In the last few decades, we’ve had the chance to see the amazing evolutionary process of the ways we consume media. Those born in the 1970s have seen the emergence and downfall of a series of standards (even the ones that have won the various “format wars”): Betamax and VHS, audio tapes, CDs, DVDs, Blu-Ray and HD-DVD, digital downloads, and now streaming.
Today, an ever-increasing number of people use Google Home in Canada: get entertainment and more on-command has never been easier. You just have to tell the smart assistant what you want to listen to, and it will do the tedious task of searching and playing it for you. But it is but an interface between us, the consumers, and the content itself available in a digital form.
At first, it was recording methods that changed – from physical to magnetic, then to digital on a tangible support, then to completely digital, transmitted through the airwaves, without the need for cassettes and disks. And with these changes, our attitudes toward media has also evolved. Creating a mixtape to listen to in the car was a long and tedious task back in the day – today, there are services that will do it for us. Even YouTube, the world’s most popular video streaming service, will do it without any user intervention. And there are others that are even better at identifying our tastes and finding music that will fit our needs.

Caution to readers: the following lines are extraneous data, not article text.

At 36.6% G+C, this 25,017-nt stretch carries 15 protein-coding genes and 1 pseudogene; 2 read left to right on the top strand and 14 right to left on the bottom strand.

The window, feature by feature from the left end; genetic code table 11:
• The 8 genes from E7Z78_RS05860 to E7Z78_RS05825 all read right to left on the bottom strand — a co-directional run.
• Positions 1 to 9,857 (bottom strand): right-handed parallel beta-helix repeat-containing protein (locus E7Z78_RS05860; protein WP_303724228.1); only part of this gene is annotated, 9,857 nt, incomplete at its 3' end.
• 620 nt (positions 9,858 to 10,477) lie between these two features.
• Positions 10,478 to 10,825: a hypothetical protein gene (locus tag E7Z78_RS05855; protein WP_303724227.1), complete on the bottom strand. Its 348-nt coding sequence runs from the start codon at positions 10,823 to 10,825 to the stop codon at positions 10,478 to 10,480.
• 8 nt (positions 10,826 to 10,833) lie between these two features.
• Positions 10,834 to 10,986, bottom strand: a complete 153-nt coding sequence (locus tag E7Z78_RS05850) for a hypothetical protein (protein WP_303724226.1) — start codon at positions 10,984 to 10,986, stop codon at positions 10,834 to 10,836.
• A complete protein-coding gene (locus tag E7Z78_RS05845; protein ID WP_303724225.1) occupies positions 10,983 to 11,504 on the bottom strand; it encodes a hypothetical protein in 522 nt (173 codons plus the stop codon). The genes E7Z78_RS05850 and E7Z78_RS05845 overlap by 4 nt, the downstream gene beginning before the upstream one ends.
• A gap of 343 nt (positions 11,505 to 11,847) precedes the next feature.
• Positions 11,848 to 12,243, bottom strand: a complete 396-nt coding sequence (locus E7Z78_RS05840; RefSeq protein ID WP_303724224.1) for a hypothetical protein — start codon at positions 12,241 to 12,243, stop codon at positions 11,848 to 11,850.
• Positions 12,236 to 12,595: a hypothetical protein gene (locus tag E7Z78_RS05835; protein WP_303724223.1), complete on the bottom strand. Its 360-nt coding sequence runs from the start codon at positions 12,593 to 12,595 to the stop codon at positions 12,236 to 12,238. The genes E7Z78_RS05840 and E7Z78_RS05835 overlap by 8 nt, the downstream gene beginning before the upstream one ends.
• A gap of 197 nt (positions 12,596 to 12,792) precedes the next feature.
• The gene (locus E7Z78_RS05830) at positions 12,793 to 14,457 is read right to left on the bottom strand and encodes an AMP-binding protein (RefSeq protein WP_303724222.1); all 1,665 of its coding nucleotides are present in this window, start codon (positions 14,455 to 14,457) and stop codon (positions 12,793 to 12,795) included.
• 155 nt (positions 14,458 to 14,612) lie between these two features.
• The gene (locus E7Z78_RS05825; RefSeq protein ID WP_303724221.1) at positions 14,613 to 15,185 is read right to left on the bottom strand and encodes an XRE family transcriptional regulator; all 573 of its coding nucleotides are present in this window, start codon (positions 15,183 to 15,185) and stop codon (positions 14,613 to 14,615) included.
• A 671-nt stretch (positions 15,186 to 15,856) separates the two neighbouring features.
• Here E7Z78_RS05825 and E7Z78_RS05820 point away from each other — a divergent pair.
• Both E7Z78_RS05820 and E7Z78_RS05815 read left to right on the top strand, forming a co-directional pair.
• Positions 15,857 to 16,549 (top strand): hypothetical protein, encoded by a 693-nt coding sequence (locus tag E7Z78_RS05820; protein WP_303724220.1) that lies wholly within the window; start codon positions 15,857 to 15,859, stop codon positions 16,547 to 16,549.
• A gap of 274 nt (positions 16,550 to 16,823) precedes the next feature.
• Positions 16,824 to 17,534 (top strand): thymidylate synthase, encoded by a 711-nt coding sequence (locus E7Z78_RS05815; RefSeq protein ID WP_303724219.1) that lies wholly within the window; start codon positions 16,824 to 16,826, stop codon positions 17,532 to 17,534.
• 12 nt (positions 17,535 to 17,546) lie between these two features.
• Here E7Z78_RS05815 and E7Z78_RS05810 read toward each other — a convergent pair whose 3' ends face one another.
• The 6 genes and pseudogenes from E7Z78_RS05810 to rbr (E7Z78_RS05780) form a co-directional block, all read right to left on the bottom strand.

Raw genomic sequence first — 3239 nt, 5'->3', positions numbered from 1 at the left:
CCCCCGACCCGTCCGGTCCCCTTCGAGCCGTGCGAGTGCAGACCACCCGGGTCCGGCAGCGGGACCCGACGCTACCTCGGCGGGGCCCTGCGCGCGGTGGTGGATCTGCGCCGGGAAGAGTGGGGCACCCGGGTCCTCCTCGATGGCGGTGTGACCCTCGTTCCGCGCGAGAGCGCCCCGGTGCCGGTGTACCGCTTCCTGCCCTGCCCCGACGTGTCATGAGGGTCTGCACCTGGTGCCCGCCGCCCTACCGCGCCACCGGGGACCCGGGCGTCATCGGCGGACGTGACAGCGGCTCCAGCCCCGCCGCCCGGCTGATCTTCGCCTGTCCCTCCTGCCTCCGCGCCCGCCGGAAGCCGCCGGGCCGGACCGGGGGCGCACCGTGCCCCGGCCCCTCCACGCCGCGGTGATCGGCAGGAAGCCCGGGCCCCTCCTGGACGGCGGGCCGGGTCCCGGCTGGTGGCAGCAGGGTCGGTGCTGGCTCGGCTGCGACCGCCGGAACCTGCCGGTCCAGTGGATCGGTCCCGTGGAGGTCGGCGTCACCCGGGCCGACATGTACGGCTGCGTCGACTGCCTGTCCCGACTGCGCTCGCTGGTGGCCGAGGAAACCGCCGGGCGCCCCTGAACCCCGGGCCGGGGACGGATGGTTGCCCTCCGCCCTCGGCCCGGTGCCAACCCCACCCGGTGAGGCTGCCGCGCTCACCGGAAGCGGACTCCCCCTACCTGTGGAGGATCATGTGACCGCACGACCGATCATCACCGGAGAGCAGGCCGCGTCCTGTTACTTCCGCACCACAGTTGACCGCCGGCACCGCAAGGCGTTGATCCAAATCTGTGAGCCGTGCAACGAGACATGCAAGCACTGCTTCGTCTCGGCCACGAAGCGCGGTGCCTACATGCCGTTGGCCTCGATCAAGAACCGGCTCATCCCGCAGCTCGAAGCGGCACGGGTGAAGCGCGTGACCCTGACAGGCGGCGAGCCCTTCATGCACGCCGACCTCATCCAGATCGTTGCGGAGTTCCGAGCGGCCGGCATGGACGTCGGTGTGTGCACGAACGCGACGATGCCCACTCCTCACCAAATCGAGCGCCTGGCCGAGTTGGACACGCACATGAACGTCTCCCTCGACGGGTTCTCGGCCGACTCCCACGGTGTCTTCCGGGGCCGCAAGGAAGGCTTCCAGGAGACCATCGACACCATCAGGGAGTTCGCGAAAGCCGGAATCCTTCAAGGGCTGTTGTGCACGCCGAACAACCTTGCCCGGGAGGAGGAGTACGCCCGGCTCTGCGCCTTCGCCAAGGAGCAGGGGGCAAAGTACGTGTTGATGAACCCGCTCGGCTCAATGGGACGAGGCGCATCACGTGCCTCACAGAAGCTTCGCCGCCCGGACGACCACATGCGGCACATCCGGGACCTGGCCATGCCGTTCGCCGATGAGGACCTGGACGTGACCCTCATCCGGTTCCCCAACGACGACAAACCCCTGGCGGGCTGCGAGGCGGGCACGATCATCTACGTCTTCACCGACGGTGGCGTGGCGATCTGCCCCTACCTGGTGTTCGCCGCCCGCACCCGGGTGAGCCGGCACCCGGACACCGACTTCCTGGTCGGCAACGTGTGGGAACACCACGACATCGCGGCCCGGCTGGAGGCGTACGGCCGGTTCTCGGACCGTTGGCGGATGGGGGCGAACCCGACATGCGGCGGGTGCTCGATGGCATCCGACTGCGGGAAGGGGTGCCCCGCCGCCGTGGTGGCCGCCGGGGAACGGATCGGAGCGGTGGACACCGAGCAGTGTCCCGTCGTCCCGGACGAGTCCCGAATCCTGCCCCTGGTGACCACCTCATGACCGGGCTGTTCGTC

In this era of online streaming and digital downloads, vinyl is still around – its supporters claim that it offers a superior quality and a much more “realistic” feeling to the music recorded this way. When it comes to video content, the situation was similar – although the transition from tape to streaming is not entirely over yet. Movies are still released on DVD in many countries in parallel with Blu-ray disks (HD-DVD lost the HD video disk format war between 2006 and 2008), and a lot of original content is only released through online streaming by services like Netflix and Hulu.
At the same time, movie theaters are still very much alive – the concept behind them has remained largely unchanged since the first sound film was screened in 1900. Studios still release their feature-length productions through cinemas first, then weeks, often months later in a digital form, either on disk or through various on-demand streaming services. In 2018, people will be increasingly reliant on services that offer them whatever media product they want, in the form they want it and whenever they want it. Slowly, traditional forms of broadcast – TV channels and radio stations – will go out of style, being replaced by an increasingly “on-demand” way of consuming media. This will be a slow process, though, taking years to complete.
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